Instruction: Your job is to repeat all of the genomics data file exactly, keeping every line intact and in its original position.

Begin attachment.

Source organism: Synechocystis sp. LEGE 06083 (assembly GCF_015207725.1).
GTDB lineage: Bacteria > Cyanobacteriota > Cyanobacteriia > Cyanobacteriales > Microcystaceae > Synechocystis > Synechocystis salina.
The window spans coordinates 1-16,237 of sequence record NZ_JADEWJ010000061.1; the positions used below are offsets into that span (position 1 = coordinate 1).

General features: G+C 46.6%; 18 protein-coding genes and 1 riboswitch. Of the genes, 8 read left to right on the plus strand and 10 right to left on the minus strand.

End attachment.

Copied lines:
Source organism: Synechocystis sp. LEGE 06083 (assembly GCF_015207725.1).
GTDB lineage: Bacteria > Cyanobacteriota > Cyanobacteriia > Cyanobacteriales > Microcystaceae > Synechocystis > Synechocystis salina.
The window spans coordinates 1-16,237 of sequence record NZ_JADEWJ010000061.1; the positions used below are offsets into that span (position 1 = coordinate 1).

General features: G+C 46.6%; 18 protein-coding genes and 1 riboswitch. Of the genes, 8 read left to right on the plus strand and 10 right to left on the minus strand.